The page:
Cocktails with… Waterloo Gin (from Texas)

I know what you are thinking, “They make gin in TEXAS?”. Well, yes, they do, and pretty fine stuff it is, too. Waterloo Gin is made by the Treaty Oak Distilling Company of Austin, Texas. They started off their range by making a Plantation Rum and, in November 2011, they released a Gin, Waterloo Gin, which is described as:

“stay(ing) true to the traditional London Dry Gin style, while still making the gin’s Texas roots evident”.

Waterloo Gin is bottled at 47%ABV and contains 11 botanicals:

1) On its own
Nose: A sweet spiciness and juniper upfront, followed by a slight medicinal note and a fresh citrus towards the end.
Taste: Crammed full of flavours, with a little bit of sweetness. Fresh, fruity citrus and sarsaparilla (maybe sassafras) root are quite noticeable, but there is also some cardamom toward the end and a slightly bitter finish. Overall, this is sweet, spicy and generally delicious.

2) Gin & Tonic
This drink is pleasant, indeed; some juniper is followed by cinnamon and cardamom. There is also a little sweetness, which is accompanied by a hint of root beer. Pretty well-balanced and refreshing.

Waterloo Gin (Austin, Texas) at Waterloo Train Station (London, UK)

Waterloo Gin (Austin, Texas) at Waterloo Train Station (London, UK)

3) Martini
Bitter dark chocolate notes are accompanied by a strong burst of cardamom and then a clean citrus, with juniper being present throughout. This is superb and exactly my sort of Martini (I am a self-confessed sucker for cardamom*). The finish also has a zesty edge, which signs the drink off nicely.

4) Negroni
This cocktail was okay, but, sadly, the Gin seems a bit lost. The bitter-sweet balance is good, producing a good, standard drink, but it’s not outstanding. There’s a little sweetness towards the end. I would say that there are much better ways to appreciate this spirit.

In Conclusion
Waterloo Gin really does show that the Texans make excellent Gin and there’s no reason why they shouldn’t. This Gin combines excellent flavours with traditional characteristics and a contemporary twist. I really like the addition of pecans in the botanical mix – it adds a unique character.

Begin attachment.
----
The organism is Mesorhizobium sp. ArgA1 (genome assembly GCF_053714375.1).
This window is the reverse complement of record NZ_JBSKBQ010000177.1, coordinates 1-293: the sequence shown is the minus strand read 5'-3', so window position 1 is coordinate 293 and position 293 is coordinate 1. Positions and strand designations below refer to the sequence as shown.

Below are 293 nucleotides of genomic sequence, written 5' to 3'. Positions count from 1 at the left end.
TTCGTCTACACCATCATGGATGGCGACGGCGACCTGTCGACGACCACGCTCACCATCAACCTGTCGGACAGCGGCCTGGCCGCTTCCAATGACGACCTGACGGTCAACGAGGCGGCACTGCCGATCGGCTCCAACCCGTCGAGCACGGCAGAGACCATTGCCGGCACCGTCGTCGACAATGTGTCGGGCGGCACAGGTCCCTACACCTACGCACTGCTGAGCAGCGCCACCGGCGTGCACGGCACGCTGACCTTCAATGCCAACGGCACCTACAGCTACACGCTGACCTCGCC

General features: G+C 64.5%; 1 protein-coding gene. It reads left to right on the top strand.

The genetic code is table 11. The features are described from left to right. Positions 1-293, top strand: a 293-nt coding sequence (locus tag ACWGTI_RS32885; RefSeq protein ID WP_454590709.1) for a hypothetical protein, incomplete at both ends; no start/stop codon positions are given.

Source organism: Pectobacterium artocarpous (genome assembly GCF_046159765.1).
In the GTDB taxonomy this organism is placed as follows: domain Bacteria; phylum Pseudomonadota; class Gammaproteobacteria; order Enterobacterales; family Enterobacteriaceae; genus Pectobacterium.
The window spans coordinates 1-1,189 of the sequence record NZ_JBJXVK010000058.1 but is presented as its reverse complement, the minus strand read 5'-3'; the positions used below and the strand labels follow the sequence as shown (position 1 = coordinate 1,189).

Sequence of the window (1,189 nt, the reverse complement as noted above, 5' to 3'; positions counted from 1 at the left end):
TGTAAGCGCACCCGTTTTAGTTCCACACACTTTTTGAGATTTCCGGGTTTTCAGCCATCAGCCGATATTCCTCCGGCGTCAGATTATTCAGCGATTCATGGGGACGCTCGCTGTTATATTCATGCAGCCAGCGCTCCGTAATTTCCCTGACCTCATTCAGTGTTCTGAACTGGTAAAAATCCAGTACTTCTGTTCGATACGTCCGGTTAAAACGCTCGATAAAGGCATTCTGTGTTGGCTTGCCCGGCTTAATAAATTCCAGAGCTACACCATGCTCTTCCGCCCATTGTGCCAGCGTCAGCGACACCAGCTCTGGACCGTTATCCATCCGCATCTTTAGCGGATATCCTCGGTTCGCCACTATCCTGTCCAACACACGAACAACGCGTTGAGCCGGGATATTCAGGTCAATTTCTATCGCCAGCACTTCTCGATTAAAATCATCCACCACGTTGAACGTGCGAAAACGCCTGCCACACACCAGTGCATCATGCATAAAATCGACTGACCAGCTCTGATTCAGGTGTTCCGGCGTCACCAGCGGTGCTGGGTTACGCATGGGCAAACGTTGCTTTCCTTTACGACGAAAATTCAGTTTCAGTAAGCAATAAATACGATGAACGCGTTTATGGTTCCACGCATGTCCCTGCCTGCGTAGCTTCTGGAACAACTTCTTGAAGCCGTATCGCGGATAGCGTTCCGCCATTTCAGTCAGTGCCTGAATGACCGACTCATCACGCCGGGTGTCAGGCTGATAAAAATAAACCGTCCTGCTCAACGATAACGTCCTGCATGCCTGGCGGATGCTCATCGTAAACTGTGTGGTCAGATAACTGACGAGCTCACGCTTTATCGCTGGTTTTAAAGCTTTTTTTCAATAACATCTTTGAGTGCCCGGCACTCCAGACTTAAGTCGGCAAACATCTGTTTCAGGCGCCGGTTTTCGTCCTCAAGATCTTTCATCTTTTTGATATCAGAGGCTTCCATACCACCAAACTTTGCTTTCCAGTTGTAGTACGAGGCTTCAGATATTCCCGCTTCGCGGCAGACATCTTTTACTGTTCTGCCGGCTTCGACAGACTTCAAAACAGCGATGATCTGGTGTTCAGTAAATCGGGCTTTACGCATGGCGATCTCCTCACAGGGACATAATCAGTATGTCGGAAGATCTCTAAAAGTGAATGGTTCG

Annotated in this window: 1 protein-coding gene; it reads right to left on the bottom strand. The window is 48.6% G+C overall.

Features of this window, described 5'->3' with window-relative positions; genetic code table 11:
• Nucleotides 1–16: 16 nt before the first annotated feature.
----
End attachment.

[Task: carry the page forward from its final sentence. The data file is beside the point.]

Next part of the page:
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This entry was posted in United States of Gin and tagged , , , , , , , , by DTS. Bookmark the permalink.

About DTS

partial to a martini? to a smoke-hazed gin joint & a perfect tipple poured with the style, swank & skill of a true aficionado? …then pull up your stool to the bar, prepare to stock up your cocktail cabinet & get ready to drink it all in as we introduce you to a stitch in times’ resident barman… David T. Smith is a drinks enthusiast currently residing in the U.K. a long-time fan of tasting & exploring various types of alcohol, he has a fascination for vintage spirits and cocktails, in particular their heritage & origins; this was strengthened last year when he presented a talk and accompanying monograph on the Martini. it was as a result of his research of this topic that he was introduced to drinks paraphernalia, & he is now the happy owner of a colourful collection of bottles, books, and gadgets from a wide range of eras… an avid believer in the validity and variety of personal opinion, particularly in the subjective area of tasting, he enjoys hosting tasting sessions for friends, constantly challenging them to find their own favourite tipple. in addition to all of this, he is also interested in economics, three-piece suits, board games & keeping alive the art of engaging in enjoyable conversation with a good glass of port whilst surrounded by pipe smoke… www.summerfruitcup.com Thanks to Analiebe for writing this rather flattering blurb for me.

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